Sometimes freshly mated queens will lay multi eggs in cells as she gets started laying, if she's well mated, it'll clear up as she gets into the groove of things.
 

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So let me get this straight...

A drone layer pretty much looks like a normal queen laying???....except she will lay mostly drones. So if you looked at a drone laying queen you would see a lot of drone brood around the edge and a few good brood in the middle? The eggs appear normal in the cells.

I definitely am cleared up with a laying worker. And yes I meant a worker that has developed ovaries and began laying. I recently had 3 of my hives out of 20 that appear to have laying workers.

I dumped the bees out in a field a 100 yards away or so and then a few days later ran new queens. It appears only 1 of the 3 took the new queen. The other two still appear to have a laying worker. (and the queen disappeared) I'm just going to scrap the hives and disperse them to the apiary.

I think people get laying workers and drone laying queens mixed up or they just lump them together in one. But it seems how you deal with them is almost the same....Right?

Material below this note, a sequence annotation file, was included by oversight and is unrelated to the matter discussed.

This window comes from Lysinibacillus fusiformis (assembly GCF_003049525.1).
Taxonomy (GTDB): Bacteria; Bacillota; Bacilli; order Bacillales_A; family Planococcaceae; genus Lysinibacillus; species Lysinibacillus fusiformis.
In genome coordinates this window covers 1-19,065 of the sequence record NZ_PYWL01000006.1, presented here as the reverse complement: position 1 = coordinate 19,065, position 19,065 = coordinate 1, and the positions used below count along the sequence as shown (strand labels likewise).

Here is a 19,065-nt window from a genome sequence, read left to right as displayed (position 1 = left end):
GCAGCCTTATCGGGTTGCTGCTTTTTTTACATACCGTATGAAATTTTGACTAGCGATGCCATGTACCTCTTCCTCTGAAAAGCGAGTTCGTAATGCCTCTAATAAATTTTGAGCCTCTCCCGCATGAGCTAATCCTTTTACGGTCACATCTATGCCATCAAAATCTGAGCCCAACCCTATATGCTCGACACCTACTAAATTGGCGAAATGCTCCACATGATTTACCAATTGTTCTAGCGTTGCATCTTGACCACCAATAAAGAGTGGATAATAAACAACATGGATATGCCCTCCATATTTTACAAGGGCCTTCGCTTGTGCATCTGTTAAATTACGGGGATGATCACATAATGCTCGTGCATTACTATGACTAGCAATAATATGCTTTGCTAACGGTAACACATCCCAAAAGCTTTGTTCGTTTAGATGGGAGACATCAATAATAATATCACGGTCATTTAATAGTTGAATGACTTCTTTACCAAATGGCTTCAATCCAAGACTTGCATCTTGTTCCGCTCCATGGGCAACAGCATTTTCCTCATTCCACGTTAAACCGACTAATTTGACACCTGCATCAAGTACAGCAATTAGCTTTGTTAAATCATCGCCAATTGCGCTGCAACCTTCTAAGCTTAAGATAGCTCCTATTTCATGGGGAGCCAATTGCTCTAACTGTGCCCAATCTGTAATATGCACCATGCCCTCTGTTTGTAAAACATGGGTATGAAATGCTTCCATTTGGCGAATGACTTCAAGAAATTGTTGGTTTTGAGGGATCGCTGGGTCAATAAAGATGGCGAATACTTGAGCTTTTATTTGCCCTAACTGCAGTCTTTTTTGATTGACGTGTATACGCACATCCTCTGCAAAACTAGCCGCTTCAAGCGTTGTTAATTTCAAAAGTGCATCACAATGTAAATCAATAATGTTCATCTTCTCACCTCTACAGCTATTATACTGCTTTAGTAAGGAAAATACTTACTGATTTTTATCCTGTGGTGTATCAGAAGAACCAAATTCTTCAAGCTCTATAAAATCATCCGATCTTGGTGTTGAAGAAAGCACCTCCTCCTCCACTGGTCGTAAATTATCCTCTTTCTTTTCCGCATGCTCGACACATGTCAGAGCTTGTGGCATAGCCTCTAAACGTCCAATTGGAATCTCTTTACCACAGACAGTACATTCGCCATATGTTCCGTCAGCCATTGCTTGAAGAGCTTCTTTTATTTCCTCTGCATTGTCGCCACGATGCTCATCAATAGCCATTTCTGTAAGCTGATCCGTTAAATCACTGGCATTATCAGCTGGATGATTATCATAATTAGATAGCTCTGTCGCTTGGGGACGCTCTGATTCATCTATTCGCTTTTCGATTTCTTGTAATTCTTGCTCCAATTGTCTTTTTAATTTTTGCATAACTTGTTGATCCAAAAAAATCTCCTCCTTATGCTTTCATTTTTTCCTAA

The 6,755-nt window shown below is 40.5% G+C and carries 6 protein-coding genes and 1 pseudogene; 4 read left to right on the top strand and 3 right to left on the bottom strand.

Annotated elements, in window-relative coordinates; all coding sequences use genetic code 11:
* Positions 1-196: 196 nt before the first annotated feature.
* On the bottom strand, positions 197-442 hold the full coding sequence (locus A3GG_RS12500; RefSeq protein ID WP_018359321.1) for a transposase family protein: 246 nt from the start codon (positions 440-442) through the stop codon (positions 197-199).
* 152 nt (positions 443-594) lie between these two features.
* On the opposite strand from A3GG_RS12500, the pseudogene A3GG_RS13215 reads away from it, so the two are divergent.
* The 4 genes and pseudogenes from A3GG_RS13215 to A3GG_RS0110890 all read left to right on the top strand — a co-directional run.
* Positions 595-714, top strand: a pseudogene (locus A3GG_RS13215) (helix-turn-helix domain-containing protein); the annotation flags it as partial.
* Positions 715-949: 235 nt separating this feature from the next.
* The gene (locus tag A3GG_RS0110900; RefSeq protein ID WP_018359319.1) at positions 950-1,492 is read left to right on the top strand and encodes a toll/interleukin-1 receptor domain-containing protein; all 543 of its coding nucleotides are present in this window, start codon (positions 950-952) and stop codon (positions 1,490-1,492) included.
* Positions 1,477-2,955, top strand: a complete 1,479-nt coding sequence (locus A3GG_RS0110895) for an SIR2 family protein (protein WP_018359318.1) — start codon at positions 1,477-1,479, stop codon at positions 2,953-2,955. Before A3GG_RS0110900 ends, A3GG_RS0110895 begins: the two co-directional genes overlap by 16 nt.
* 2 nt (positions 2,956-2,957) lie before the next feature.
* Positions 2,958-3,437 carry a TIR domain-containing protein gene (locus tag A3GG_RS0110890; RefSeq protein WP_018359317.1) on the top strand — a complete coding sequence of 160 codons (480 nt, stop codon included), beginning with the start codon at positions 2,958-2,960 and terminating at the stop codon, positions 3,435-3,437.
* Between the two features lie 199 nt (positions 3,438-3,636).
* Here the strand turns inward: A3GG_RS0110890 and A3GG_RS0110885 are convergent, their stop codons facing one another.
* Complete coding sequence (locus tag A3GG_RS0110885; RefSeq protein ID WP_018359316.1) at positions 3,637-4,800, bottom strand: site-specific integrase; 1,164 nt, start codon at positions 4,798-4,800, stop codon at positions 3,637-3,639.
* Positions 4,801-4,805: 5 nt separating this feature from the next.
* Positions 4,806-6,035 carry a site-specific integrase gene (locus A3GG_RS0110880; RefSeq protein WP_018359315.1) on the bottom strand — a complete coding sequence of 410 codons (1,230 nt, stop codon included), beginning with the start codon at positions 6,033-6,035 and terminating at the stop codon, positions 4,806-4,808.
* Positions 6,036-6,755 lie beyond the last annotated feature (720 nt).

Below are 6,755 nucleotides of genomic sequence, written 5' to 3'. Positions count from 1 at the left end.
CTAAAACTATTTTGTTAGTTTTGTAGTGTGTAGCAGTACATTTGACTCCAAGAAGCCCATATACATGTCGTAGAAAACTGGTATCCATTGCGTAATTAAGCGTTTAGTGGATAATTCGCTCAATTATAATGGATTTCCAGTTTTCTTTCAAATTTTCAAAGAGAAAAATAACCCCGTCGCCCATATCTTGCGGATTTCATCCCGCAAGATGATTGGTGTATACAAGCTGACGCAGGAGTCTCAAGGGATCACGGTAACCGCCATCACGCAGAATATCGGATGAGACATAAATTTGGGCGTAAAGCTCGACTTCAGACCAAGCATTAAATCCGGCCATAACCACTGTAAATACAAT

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Generally, you just remove a failing queen and replace her. It isn't usually that simple with laying workers. They do not look like queens, so removing them isn't as straightforward, and they are usually much more prone to be successful at combat elimination, or having the other workers reject any potential replacement queens.
 

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I had laying workers big time in my one hive. I shook them all out, removed all the comb except for the honey and pollen frames and pu the hive back and added the queen and bees from a Nuc into the 2nd box as well as the frames and all was well. they are still my strongest hive.
 

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So let me get this straight...
A drone layer pretty much looks like a normal queen laying???....except she will lay mostly drones. So if you looked at a drone laying queen you would see a lot of drone brood around the edge and a few good brood in the middle? The eggs appear normal in the cells.
Not "mostly drones", only drones.
No, you wouldn't see a lot of drone brood around the edge and a few good brood in the middle.

To me, and I am only one person, the term "drone layer" refers to a queen honey bee that lays eggs that only produce drones. She lays these eggs in worker cells and drone cells. One of the easiest ways to tell you have one is seeing capped drone cells protruding out of worker comb.

One nice thing about a drone layer, aka drone laying queen, is that you can find the queen and pinch her head, get rid of her.

A "laying worker" is just that, a worker bee who can lay eggs. Her eggs will only produce drones. She is harder to identify, but not impossible. Do like you did.